10 Ways to Keep Natural Hair Healthy in the Winter

Natural hair winter hair care


Winter is coming, and it’s time to think about protecting and keeping your natural hair healthy during the cold, wet, rainy and downright harsh winter months. Check out these 10 ways to keep your natural hair healthy during the winter.

 Eat a healthy diet – We all know eating right, drinking plenty of water and getting exercise can help your body, but did you now it can help your hair, too? Eating fresh fruits and foods loaded with protein can help your hair (and nails!) stay strong and healthy. Iron, included in turkey, beans and egg yolks, is also an important part of strong hair.

Leave it alone – Believe it or not, the less you do to your hair, the more it will flourish. Your hair may look strong and thick, but it’s often much more fragile than it appears. For natural hair, brush with a wide-tooth comb while it’s wet or loaded with conditioner or moisturizer to minimize the amount of breakage. Stay away from styles that require daily manipulation.

 Shampoo less – Natural hair does best when you don’t shampoo on a daily basis. One to two times a week is ideal, because too much shampooing will lead to excessive dryness and breakage. Consider specially formulated shampoos or “no shampoo” products that don’t contain harsh cleansing agents.

 Trim regularly – Even if you’re trying to grow your hair longer and fuller, regularly trimming your dead and dry ends can help your hair stay healthy. You should be scheduling your trims every eight to 12 weeks, trimming about a half inch of hair from your locks at a time.

Massage your scalp – This can be an easy and relaxing way to keep your hair healthy during the winter. Regular scalp massages stimulate the flow of blood to your scalp, activating hair follicles and encouraging growth. Use oils like jojoba and grapeseed oil, and beginning at the nape or your neck, massage your oil into your scalp using a circular motion. Try to do this at least once a week.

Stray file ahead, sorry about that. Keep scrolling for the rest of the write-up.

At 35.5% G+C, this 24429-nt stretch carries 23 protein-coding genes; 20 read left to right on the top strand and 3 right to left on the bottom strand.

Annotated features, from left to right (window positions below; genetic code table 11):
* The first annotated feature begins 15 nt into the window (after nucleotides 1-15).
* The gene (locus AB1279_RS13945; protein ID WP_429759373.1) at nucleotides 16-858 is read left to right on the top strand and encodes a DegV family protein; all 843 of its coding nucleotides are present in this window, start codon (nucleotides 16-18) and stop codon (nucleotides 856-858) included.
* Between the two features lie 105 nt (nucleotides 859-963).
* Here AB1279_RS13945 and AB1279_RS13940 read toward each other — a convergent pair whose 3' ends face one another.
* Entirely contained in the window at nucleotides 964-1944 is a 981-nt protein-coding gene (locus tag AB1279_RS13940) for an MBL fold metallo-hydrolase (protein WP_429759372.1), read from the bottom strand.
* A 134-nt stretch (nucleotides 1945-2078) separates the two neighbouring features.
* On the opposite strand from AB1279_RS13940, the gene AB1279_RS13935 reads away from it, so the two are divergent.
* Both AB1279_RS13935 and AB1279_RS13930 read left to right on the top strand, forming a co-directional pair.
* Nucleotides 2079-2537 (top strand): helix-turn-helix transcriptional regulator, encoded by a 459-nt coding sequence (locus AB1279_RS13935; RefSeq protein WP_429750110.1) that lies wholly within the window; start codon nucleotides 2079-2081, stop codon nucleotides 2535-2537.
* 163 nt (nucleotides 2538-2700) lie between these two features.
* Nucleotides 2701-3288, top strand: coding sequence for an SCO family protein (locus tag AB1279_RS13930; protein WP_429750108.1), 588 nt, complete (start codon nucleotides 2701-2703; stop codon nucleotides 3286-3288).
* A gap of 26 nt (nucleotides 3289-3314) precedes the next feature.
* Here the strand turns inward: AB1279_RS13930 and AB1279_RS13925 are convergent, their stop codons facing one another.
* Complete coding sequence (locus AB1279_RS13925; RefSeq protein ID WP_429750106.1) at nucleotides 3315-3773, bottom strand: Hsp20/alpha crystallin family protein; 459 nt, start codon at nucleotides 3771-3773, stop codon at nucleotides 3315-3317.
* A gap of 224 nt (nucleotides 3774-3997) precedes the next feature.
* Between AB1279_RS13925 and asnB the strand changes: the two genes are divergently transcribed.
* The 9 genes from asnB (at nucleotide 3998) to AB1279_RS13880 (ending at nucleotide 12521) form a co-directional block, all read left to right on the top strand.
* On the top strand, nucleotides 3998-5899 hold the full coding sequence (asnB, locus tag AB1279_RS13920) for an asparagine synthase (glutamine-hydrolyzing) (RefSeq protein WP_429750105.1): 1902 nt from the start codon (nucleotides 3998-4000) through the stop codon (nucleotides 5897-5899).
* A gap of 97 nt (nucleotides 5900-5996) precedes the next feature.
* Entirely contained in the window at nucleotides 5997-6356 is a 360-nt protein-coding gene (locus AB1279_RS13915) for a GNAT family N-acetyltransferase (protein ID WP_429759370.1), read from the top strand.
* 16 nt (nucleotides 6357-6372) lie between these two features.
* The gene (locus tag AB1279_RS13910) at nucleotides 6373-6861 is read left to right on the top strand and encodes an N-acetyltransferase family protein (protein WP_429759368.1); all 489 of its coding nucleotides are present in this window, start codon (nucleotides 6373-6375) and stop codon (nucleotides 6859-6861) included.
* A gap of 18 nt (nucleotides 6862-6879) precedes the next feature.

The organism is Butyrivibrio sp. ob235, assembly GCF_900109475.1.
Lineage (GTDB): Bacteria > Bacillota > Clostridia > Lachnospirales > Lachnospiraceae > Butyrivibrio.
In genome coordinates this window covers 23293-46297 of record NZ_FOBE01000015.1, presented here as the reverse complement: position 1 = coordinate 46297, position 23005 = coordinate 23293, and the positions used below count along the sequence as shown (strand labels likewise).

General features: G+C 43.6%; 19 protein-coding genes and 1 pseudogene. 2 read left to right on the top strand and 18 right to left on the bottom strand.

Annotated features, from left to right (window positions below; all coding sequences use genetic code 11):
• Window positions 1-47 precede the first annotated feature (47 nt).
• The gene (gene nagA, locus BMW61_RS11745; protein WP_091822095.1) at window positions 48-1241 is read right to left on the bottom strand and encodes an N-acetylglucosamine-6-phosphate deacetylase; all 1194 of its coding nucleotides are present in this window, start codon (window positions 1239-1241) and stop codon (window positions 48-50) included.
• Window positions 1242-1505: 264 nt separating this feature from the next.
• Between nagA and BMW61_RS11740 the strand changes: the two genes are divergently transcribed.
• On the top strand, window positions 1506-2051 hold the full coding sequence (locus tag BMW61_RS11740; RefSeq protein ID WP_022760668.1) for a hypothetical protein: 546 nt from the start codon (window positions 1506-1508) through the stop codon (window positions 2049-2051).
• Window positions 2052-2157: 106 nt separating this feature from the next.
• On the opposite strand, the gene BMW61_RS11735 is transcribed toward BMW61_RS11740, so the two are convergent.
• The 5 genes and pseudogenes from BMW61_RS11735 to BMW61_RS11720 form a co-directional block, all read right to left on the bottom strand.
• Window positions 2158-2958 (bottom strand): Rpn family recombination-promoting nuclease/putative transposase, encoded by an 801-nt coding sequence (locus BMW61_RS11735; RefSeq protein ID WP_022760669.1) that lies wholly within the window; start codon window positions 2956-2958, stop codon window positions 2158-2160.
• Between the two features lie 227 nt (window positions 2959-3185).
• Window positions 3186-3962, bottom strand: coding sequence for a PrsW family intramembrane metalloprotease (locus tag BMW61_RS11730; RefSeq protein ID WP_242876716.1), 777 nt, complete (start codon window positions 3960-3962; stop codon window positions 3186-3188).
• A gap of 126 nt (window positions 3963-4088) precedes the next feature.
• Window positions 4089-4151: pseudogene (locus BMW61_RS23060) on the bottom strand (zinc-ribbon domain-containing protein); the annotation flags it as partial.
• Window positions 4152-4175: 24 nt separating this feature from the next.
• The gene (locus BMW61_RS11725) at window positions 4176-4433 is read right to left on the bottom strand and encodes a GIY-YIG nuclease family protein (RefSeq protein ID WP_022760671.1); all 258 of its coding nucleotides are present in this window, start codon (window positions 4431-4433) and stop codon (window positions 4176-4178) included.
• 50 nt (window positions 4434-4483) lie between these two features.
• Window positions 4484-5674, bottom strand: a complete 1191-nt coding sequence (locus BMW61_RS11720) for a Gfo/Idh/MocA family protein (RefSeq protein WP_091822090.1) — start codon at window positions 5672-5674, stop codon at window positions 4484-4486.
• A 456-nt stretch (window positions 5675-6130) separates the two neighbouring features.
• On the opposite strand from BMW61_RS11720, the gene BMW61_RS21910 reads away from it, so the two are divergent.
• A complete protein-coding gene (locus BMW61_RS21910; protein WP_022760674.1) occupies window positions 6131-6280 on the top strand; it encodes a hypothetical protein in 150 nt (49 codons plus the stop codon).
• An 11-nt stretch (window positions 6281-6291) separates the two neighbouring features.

Deep condition more often – In the winter, you’re spending more time in the dry air of heated areas, which can wreak havoc on your hair. It’s important to use a keep conditioner, like humectant products that hold in moisture (you can use leave-in conditioner between shampoos.) Use a thick, good quality deep conditioner once a week.

 Dry before you leave – Did you know that leaving the house with wet hair in freezing climates can actually freeze and break your hair? Although many women with natural styles can let their hair dry naturally in the spring and summer months, winter is a time to wet your hair less often (meaning less washing and less wetting between washings) and to make sure your hair is dry before you step out.

 Stay away from styling – Because indoor heat will do enough damage to natural styles, stay away from blow dryers, flat irons and curling irons when you’re styling. Use some no-heat styling, like pink curls and wraps, to style your hair, which saves it from extra damage.

 Beware of winter accessories – Hats and scarves can pull on delicate natural hair and break if off while you pull them on and off your hair. One option is to refrain from wearing them – after all, there are other ways to style a winter outfit! If you live in a snowy or wet climate, use a silk scarf as a foundation to add a layer of protection between your hair and your wool hat. You could also sew or pin a satin lining inside your hat for a one-piece wool hat style.

Take advantage of protective styles – Protective styles include buns and chignons, braids, twists, and many women sporting longer natural hair claim they can make their hair grow longer by keeping the ends of your hair protected. These styles can be simple, stylish, and keeps the majority of your hair from the harsh winter elements. As an added bonus, hair in protective styles is more easily covered by the above mentioned satin scarves.

About the Author: Timothy Jenkins is a salon professional who specializes in organic haircare. Check out www.philipjamessalon.com to see more of Tim’s work.

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  1. Chloe says

    thanks for this..im transitioning and this will be my first winter going natural…and im worried about my hair drying out.

  2. says

    OMGoodness, thank you for number 2. That’s one of my top hair rules. It always pains me to see newbies (although they’re not the only ones) doing so much to their hair…rinses, treatments, daily style changes…

    Our hair knows what to do. We’re really just here to provide the basics: cleansing, moisturizing, and love. (Cheesy but true lol)

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